I thrive 🙂 w/ a messy husband, kids, labs & cats (some aging, one w/ a grudge… insert heavy sigh & eye-roll). I face the occasional baseboard issue and full spilled drinks- not half a drink or even a few sips, FULL! usually tea or COFEE, so after reading this i’m trying to balance my frugal options. Shopping started out so fun, but now I’m ready to quit, rip up what I have and make everyone live on naked concrete! It’s become overwhelming… twists, weights, density, cost, pads, not to mention colors…. where’s a design show ready to swoop in and save my sanity when ya need it?!
        Currently we have 10 yo waterproof pad w/ decent (lowes) light/dense low pile carpet that’s held up well to my H2O/bleach clean ups!, and the MB still has 20 yo light/dense med pile/ w/normal pad that’s still silky/cushy- but only around baseboards & under furniture. Alas, everything needs changed and after reading the above, i’m leery to see what we might encounter when the waterproof pad/carpet gets pulled up around the edges, no matter how OCD i’ve been! (home carpet cleaner & pro steam cleaning $$$)

        Sanity suggestions would be greatly appreciated!
        Main floor/open concept is on 20yo concrete pad- planing to float Florence XL LVP.
        Carpet/bedrooms only: considering Shaw’s BlueBack- for the thought process of: ‘I know how far a spill went VS. I wonder how far it went on the unseen pad.
        I’m looking at Shaw R2X Anso nylon & 1 DreamWeaver Poly. W/ 8lb pad or 8lb Lifetime scotch guard. Shaw’s Blue Back samples- will NOT let water pass thru backing! Yay!, but will NOT handle a simple 25% H2O/bleach for organic clean-ups.- fibers turn orange immediately! Boo!

        *Take the Floor Twist Blue (slightly itchy/not silky, frieze? too trendy? functional, not my normal smooth/peaceful ‘give me 5 minutes, i’m on a smooth deserted beach vibe, so ignore the pile of laundry’, 53.6 face wt, 2068 oz, .74″, 26.08 density?)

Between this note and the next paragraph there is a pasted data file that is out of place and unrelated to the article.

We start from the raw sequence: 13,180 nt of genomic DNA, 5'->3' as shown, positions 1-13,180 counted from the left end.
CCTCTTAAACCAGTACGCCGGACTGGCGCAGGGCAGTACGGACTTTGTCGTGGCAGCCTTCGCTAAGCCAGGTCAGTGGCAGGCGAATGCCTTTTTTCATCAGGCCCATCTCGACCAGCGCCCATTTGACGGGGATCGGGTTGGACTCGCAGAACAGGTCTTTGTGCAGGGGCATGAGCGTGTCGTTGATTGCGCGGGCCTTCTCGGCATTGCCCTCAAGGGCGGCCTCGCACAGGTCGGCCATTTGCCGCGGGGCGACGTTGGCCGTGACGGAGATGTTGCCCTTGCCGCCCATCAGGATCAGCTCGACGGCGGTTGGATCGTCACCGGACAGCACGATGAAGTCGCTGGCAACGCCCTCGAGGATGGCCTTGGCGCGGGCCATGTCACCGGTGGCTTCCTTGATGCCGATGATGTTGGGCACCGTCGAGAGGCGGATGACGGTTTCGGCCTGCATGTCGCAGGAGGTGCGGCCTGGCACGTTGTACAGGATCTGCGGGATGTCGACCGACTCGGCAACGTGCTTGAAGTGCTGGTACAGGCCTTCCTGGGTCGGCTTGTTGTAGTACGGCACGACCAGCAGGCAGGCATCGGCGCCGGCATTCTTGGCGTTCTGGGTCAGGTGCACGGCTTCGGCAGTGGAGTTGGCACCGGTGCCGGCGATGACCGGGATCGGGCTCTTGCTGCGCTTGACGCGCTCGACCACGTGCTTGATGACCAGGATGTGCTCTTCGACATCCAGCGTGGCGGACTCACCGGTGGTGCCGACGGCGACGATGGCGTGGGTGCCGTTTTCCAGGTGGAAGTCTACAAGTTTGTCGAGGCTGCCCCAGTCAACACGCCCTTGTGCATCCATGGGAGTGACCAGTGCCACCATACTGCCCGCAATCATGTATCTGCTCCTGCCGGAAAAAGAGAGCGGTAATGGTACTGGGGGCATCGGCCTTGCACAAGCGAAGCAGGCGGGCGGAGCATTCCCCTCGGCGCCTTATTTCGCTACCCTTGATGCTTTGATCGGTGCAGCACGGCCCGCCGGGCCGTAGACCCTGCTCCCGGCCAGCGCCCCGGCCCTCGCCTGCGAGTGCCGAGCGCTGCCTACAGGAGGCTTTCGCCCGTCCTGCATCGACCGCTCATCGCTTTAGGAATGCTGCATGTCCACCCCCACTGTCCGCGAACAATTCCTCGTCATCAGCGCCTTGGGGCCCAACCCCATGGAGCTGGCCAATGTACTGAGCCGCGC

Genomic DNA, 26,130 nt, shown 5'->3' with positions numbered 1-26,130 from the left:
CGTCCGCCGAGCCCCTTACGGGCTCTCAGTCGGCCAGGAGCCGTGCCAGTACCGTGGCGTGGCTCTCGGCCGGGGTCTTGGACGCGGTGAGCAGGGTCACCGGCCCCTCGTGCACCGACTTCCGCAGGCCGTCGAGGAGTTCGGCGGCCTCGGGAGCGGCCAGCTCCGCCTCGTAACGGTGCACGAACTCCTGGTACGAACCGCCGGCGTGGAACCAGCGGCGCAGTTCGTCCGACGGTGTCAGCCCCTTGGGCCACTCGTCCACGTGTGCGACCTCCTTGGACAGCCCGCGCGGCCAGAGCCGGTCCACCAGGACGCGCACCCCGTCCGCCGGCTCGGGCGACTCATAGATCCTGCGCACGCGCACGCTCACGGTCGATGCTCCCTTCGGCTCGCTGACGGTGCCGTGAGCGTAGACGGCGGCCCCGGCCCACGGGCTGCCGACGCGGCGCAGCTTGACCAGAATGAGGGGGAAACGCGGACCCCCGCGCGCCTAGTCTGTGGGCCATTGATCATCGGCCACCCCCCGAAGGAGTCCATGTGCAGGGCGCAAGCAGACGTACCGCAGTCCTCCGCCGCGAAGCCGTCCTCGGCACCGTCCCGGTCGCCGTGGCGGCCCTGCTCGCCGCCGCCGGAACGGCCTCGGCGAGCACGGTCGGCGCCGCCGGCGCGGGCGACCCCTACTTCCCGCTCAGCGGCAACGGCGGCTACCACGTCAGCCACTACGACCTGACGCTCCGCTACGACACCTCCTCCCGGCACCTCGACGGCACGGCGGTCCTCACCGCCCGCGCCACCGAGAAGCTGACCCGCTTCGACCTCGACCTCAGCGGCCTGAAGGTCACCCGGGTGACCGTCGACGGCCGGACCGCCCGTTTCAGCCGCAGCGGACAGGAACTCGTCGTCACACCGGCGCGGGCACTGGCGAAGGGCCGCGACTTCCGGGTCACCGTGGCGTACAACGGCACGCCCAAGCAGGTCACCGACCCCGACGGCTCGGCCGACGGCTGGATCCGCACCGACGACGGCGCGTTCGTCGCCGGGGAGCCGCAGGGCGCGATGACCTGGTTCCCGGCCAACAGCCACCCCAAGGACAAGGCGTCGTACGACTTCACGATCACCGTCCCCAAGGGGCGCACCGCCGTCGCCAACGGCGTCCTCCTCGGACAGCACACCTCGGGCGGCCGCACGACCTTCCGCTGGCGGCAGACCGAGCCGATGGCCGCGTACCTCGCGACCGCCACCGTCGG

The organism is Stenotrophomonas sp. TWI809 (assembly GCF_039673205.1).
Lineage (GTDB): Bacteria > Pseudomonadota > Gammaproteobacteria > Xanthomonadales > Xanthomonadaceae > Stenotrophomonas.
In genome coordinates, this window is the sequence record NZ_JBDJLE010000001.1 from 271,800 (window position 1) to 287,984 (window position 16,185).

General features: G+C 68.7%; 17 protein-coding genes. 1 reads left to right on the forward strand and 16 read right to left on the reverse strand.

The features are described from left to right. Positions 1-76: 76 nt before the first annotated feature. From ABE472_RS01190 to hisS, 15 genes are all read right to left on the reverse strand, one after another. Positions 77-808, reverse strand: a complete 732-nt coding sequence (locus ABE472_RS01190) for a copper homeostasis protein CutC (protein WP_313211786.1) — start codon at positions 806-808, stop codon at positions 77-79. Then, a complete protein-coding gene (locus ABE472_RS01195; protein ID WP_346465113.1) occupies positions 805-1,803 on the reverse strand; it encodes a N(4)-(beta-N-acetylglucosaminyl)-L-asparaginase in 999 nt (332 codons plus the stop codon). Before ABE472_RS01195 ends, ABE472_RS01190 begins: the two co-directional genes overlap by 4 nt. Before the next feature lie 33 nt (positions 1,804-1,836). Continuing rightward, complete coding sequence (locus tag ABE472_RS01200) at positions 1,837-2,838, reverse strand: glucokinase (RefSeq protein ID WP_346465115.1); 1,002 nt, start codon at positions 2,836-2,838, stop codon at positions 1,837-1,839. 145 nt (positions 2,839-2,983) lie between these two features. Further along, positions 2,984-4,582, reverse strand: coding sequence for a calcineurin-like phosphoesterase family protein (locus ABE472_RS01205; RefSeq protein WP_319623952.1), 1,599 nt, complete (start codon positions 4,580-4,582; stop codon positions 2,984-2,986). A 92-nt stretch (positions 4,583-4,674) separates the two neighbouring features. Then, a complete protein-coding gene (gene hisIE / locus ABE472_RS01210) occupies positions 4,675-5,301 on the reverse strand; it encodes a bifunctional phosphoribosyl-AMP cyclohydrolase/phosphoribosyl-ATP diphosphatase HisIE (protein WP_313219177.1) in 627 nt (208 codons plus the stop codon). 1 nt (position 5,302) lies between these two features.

*Find Your Comfort Blue (smooth, not too thick/dense feeling, 55.6 face wt, 4448oz, .45″, density?),
        *Always Active Blue (smooth, haven’t found samples yet, but Shaw recommended I look into it, 58.5 face wt., 4212 oz, 1/2″, destiny?)
        * DreamWeaver’s Reflections II or III poly (less $$, silky/cushy, hold’s up to my 25% H2O/bleach solution- no color change, BUT ALL liquids soak through- leaving me back to where I am now… I really need these 2 to merge(again. I was told DreamWeaver is Mr.Shaw’s start up after he sold Shaw?)
        Opinions of above?
        Options I’ve dismissed?, other than removing all living creatures from our home?
        Thanks in advance 🙂

        1. Mom of many,
          What did you end up getting? I am looking at some of the same Shaw options. Thanks for the info on pile height.

  9. We have a 6 lb. 11-year old Yorkie. He seldom has “accidents” but as he ages, this could change. We would like a nice, plush-feeling carpet in our three-bedroom home. Would a soft-nylon or Smartrand serve our wants and desires best? And, is it best to go with an 10# gel pad with less face-weight or a 8# pad with more face-weight?

    Thank you, Carpet Captain!

    1. Carpet Captain

      I want a dog! I think either of those could work. If you like the soft you can go with it, but I don’t think it’s quite as durable (you can read more here). And I’d (depending on the face weight increased and exact pad), I’d go with the 8lb and higher face weight.

Need Flooring Pros?

Get Free Quotes From Local Contractors